NZIFF 2013 is starting in just over two weeks and I am ridiculously excited! I literally squealed in delight when I got an email saying that the full programme had been released. There’s not as many big name movies this year as there was last year (Cabin in the Woods, Moonrise Kingdom, From Up On Poppy Hill, etc.), but there’s a lot more ‘smaller’ movies on my radar this year so I’ve got more movies lined up than usual. Today I’ll be talking about the ones on my must-watch list; tomorrow I’ll do one on movies I’m still not quite sure about but really caught my eye. You can get a PDF copy of the NZIFF programme here.
In no particular order, here are my must-watch films for the NZIFF 2013:
- Behind the Candelabra. It’s the opening night movie. It’s about Liberace. It’s a movie with Matt Damon in it that’s not an action movie. I don’t have fancy reasons to go see it, really, it just seems like a good way to kick off the festival.
- Giselle. I have two confessions to make: 1) I really like watching ballet and 2) I really, really like watching backstage rehearsals. It’s probably thanks to The Royal Ballet’s rehearsal videos, which they have graciously provided free of charge online. (Seriously, we’re ridiculously spoilt. Imagine if TV shows and blockbusters uploaded videos of their rehearsals or script readings!) Although I probably wouldn’t bring someone unfamiliar with ballet to see Giselle as their first ballet, I think the addition of backstage rehearsals and glimpses into the lives of the performers will make this recording/film/documentary accessible to new audiences. Let’s just hope they keep ballet as the focus and not fall into a Secret Lives of Dancers/reality TV trap. This is also a special mention since it’s the first New Zealand film that I’ve actually ever wanted to go to in three years of consistently going to the NZIFF.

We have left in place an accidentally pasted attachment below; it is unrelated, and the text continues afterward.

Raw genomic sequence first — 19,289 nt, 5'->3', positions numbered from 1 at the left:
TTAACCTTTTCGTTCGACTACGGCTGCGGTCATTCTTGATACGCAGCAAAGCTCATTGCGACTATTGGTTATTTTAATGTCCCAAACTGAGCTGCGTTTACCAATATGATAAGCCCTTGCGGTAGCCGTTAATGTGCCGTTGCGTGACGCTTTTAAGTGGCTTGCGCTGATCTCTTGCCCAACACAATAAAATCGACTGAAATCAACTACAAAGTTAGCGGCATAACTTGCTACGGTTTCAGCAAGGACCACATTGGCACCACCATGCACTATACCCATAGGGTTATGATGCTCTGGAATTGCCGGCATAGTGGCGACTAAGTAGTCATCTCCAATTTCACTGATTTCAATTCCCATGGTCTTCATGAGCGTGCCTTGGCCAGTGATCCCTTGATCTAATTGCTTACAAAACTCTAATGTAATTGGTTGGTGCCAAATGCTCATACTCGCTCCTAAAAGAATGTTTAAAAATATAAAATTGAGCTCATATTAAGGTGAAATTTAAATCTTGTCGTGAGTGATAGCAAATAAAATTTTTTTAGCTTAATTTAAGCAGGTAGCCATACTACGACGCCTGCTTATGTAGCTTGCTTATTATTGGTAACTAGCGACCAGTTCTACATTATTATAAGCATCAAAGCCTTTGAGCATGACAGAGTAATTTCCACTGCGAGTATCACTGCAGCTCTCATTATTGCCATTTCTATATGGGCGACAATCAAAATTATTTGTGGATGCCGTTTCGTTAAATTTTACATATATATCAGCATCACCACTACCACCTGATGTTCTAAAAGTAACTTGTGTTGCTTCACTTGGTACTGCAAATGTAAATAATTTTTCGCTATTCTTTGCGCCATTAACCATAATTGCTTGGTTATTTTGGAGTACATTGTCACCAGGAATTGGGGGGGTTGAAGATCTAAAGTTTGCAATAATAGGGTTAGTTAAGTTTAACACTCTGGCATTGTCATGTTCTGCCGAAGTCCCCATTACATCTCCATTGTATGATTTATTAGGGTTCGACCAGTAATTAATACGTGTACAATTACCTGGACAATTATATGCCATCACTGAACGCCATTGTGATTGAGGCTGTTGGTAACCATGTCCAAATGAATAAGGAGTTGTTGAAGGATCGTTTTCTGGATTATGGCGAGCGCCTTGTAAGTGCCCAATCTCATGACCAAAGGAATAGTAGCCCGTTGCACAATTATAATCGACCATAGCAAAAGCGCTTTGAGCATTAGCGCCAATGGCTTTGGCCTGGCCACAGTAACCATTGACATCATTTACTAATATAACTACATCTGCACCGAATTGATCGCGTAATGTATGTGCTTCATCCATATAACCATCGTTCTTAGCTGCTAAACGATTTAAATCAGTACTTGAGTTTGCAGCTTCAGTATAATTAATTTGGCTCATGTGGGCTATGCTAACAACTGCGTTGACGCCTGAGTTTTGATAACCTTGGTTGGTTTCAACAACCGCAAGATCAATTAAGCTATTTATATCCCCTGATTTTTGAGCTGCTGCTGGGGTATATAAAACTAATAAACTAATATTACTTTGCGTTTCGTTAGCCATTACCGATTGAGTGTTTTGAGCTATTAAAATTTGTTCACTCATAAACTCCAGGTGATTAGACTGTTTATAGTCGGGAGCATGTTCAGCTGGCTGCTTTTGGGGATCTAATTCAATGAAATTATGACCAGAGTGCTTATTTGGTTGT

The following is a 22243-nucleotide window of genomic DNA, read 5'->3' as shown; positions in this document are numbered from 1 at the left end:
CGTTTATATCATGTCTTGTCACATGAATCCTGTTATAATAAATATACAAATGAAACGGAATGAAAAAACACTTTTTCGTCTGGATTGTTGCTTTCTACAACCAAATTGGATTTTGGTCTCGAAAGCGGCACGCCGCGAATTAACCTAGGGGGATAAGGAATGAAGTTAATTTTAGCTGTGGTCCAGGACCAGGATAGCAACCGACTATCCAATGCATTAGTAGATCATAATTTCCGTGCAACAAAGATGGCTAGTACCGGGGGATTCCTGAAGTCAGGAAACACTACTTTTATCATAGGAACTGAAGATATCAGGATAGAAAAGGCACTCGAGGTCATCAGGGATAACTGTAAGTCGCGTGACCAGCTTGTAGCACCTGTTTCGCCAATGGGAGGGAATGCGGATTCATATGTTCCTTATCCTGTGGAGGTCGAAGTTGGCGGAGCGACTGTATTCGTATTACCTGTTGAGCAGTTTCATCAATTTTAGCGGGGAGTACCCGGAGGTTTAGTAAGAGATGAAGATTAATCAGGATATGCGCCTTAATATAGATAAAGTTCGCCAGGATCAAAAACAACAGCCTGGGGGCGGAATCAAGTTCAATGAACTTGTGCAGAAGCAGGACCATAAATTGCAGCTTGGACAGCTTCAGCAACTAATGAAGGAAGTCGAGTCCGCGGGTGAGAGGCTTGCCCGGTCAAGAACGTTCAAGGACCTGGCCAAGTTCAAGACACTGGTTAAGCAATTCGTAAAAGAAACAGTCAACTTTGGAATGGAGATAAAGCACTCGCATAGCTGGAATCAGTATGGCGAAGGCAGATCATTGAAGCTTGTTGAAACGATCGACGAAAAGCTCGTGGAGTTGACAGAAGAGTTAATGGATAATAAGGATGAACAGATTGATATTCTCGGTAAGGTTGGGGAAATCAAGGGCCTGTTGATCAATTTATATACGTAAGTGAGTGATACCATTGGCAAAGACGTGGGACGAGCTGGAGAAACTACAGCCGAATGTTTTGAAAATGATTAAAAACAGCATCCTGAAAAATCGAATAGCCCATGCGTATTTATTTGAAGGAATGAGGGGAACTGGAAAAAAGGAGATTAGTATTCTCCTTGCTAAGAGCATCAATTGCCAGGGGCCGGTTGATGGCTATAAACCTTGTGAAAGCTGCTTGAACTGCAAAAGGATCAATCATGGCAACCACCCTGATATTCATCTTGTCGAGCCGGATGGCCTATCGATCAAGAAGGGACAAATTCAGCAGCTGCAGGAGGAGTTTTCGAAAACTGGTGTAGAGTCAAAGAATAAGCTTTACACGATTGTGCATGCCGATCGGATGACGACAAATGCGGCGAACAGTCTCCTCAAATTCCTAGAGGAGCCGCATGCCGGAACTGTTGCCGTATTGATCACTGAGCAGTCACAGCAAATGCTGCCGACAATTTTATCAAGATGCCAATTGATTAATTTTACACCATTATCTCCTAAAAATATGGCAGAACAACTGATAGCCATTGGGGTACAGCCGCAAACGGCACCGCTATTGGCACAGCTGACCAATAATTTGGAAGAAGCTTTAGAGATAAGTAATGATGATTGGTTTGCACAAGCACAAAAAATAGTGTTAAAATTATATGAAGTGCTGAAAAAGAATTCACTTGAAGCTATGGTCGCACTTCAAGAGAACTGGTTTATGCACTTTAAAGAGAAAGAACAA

- The Act of Killing. Again, maybe it’s just one of those films that most people wouldn’t be interested in but I weirdly am. Ignoring the fact that it’s about an Indonesian mass murderer and I’m Indonesian, I think the concept of the film in itself is very interesting–it’s a documentary, but instead of documenting the fact of an event in a dry, journalistic manner, it does it creatively. They’ve taken a mass murderer who felt no semblance of remorse whatsoever in regards to his crimes and made a film about him re-creating the massacre as if they were scenes from movies of various genres: musicals, gangster films, and so on. Yes, it’s over 2 hours long and it’s about some random country in the Pacific or whatever, but I think the concept itself will sound interesting to the average moviegoer.
- What Maisie Knew. It’s based on the book by Henry James. It’s got Julianne Moore, Steve Coogan and Alexander Skarsgård. That is all.
All images are taken from the NZIFF website.